It seemed as if everyone in the room was holding their breath – Veronika, who would have to breathe eventually, Lady Knight-West, whose need to breathe had left her some time ago, and Amanana, whose breathing requirements Veronika was not all that certain about.
Then Amanana laughed – musically, beautifully, and in a way that seemed to leech all the tension out of the room- not room, Veronika managed to remind herself this time. More of a hallway, no corridor worked better – oh, dear.
She groped behind her until she found a crate and sat down on it with a thump. She hated when this happened, and more that it had happened more than once in the same work day.
The other two ignored her.
“There was a death up in Storage, another one due to the window. Polly Elizabeth Kowalski, born-” Amanana rattled off dates; Veronika tried to pay attention, but everything seemed to be fading in and out of her perception. “-can’t be sure, but she did disappear some time on her first day here, after lunch, from what I’ve put together.”
“Wait.” Veronika stared at Amanana. “How did you know? How do you know who it was?”
Amanana winced. “I don’t know who it is you found today. I’m sorry. I didn’t want to mention, but we found Polly, Miss Kowalski – well, a couple weeks ago, as far as time goes.”
“A. A couple… A couple weeks ago.” As far as time goes. “The two that I found today were skeletons.”
“That is more of a matter of the window itself than it is of the time the bodies were there.”
“Skeletons?” Lady Knight-West leaned in. “There are more deaths?”
“There are no details yet,” Amanana apologized. “But when there are, you know I will bring them to you. For today, Miss Kowalski will have to do. That’s K-o-w-a-l-s-k-i-”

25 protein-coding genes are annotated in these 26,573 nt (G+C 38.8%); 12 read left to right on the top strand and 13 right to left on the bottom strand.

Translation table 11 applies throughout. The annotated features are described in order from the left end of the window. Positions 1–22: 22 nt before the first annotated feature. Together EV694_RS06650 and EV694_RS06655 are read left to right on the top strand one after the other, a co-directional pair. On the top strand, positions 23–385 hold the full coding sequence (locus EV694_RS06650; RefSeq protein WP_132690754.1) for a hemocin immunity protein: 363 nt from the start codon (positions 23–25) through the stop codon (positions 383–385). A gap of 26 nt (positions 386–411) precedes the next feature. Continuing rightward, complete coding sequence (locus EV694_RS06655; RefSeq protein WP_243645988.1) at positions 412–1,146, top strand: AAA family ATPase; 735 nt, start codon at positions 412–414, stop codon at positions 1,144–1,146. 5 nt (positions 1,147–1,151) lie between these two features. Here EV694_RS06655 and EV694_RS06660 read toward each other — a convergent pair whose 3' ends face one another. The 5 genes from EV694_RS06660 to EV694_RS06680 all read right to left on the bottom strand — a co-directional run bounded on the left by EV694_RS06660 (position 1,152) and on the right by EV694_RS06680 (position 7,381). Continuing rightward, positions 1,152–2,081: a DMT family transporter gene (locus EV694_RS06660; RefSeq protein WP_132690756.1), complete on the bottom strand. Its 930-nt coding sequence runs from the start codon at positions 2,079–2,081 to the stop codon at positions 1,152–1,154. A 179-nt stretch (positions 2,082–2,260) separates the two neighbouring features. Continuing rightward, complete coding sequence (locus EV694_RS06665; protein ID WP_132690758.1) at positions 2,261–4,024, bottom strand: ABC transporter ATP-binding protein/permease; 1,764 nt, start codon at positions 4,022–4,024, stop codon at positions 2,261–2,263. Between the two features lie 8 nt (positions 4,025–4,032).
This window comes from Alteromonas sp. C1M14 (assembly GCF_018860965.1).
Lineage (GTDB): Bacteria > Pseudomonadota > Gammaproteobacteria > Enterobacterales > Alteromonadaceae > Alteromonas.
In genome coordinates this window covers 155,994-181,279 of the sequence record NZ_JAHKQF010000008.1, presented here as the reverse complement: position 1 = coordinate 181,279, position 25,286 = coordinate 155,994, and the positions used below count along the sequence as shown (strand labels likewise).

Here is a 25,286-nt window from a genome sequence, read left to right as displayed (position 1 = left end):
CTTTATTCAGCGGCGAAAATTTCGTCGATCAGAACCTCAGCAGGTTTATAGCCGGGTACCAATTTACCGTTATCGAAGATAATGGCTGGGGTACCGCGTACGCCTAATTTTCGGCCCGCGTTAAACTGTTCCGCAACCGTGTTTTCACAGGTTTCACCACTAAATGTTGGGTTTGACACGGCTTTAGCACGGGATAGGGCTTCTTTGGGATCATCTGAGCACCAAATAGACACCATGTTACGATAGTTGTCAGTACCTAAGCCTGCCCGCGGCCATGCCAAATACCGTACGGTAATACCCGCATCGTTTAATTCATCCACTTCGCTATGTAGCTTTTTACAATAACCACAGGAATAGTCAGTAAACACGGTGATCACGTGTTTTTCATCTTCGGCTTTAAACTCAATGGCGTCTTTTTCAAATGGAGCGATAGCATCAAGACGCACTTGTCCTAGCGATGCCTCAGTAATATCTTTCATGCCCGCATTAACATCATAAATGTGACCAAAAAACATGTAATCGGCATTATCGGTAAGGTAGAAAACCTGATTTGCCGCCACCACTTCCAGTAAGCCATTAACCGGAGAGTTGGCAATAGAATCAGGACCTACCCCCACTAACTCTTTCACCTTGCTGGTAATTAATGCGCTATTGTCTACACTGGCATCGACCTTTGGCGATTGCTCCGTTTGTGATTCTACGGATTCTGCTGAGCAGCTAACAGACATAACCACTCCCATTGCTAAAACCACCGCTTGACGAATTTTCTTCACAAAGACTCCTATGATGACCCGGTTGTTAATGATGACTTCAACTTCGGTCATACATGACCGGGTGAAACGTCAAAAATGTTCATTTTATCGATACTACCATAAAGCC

“An s-k-i, not an s-k-y? Interesting. Thank you.” Lady Knight-West turned to her records, her pen scratching on a card. As she scratched, she faded until Veronika could see the cabinet through the spectre.
Veronika didn’t argue at all as Amanana took her arm and tugged her to her feet, nor as the woman guided her, pulling the cart with her other hand, through the corridor. She barely blinked when Amanana opened three drawers in a row – making sure Veronika saw the pattern – to swing a records cabinet open like a short door.
She didn’t say anything when she was pulled to a reading nook, either, and she couldn’t even come up with a complaint when Amanana started going through the cart.
“Do you have something to eat? I’m sure you do, yes, everyone’s fed you, you said that, I believe, and we always do feed the new people. It helps with things like that window. And getting lost. But ah, it helps with things like being grabbed by an angry spectre, too, I’m so sorry, I didn’t think she’d do that, I didn’t think she’d actually grab you. She gets a little rougher every time. And I hope you know, I hope you know I never would have let her actually hurt you – hurt you for real, I didn’t mean to let her hurt you at all.”
“I-” Veronika decided on the side of diplomacy. “Of course. She was just a little – distressing at all.”
“She is. At some point, she may need to be exorcised. I sincerely hope not; she’s very good at what she does and I’m rather fond of her on her good days. That’s actually a large part of why we took that shortcut – I wanted you to meet her, to see what she was like.” Amanana sighed. “What she’s like, sadly, is sometimes not so good.” She pulled out a few things from Veronika’s cart, pushed a panel, and folded down a small table. “These carts are really quite good. If you know where to click, you can even get a little tent. Let me tell you, a couple times when I took a wrong turn, that tent was amazing. But right now- right now, let’s see.”
She poured some water into a cup and set out a plate with cheese, sausage, and bread. Veronika looked up at her.
“Go, go. I’ve had enough to eat.”
“I can’t just eat while you sit there,” she protested.
“Well, if it makes you that uncomfortable.” Amanana sat down and set herself out a small plate with a token of each of the foods and a similarly small cup. “I am going back to my department soon, of course, and I was not the one attacked by a spectre-”